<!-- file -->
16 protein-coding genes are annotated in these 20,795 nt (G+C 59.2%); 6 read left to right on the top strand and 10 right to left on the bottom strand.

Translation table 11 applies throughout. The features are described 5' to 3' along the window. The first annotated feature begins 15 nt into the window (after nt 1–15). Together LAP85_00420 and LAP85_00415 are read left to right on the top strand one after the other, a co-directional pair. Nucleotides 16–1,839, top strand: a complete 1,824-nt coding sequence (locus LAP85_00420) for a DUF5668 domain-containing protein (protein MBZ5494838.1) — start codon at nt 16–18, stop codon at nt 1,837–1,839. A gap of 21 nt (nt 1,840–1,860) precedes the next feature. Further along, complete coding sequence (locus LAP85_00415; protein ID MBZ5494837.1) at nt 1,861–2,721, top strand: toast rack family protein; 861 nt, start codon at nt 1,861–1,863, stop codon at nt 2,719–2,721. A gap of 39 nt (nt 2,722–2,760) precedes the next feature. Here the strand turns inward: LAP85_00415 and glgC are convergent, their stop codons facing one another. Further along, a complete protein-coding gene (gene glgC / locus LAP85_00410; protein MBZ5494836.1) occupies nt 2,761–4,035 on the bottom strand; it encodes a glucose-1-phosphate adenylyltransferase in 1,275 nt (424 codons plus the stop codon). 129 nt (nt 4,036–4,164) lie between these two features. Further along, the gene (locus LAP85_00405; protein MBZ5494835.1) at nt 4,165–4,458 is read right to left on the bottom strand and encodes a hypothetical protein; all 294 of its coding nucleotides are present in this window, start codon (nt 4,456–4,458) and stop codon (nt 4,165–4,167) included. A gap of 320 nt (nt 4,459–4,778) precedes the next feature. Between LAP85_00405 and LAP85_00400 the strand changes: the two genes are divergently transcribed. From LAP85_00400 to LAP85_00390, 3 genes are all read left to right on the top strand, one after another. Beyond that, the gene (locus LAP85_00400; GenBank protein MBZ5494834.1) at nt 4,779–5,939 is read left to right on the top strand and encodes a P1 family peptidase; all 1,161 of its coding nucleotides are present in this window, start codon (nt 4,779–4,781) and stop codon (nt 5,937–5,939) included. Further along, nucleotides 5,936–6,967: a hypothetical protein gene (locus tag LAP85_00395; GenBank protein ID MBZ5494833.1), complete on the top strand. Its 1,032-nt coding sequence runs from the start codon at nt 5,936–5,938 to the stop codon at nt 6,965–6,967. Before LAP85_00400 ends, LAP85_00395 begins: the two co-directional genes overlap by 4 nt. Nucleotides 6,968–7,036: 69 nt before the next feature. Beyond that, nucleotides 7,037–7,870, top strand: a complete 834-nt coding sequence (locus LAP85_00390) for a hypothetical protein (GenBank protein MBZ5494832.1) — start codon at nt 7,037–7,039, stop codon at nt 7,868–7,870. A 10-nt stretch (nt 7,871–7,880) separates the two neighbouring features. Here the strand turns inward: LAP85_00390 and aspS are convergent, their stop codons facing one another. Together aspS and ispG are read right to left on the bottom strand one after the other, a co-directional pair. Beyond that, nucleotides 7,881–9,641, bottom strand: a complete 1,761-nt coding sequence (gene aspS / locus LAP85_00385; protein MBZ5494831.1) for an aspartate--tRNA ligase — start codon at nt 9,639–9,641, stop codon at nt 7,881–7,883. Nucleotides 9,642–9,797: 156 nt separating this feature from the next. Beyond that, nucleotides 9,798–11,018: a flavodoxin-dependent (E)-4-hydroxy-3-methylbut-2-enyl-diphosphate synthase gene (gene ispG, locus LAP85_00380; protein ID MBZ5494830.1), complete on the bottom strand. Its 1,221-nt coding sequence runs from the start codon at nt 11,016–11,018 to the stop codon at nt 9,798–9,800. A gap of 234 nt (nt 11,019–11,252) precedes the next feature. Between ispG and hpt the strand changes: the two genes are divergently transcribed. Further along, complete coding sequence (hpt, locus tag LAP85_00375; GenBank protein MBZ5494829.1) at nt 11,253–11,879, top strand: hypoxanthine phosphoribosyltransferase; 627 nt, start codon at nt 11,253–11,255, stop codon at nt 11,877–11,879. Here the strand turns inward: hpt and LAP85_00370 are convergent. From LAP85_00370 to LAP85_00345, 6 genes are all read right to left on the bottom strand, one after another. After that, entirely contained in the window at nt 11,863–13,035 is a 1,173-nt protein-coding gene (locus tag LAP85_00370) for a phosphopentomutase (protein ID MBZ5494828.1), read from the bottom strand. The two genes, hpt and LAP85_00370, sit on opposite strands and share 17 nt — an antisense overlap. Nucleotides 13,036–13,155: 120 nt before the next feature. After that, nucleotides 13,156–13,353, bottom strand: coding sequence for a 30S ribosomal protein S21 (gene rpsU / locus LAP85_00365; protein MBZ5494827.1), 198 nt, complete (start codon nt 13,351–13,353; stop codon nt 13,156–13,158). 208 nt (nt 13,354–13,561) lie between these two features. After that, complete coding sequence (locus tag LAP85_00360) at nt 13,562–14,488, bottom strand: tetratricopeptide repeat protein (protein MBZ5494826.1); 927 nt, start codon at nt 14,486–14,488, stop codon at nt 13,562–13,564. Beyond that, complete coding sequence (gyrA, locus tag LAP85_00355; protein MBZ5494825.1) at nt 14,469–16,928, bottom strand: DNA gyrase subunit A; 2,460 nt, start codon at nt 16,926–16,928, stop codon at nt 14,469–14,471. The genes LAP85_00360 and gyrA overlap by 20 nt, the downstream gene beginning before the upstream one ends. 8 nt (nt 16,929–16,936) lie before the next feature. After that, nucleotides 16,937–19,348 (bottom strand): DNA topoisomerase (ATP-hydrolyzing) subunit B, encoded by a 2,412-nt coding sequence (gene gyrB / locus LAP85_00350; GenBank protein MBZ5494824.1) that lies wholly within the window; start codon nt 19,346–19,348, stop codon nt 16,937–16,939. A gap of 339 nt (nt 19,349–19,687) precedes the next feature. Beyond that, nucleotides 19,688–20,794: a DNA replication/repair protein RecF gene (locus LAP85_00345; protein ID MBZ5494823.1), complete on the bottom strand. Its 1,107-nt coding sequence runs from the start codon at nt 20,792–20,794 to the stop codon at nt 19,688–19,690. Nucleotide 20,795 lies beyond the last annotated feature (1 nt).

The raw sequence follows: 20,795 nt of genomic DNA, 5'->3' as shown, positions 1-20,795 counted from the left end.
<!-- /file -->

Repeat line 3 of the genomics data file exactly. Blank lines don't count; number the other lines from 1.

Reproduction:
The raw sequence follows: 20,795 nt of genomic DNA, 5'->3' as shown, positions 1-20,795 counted from the left end.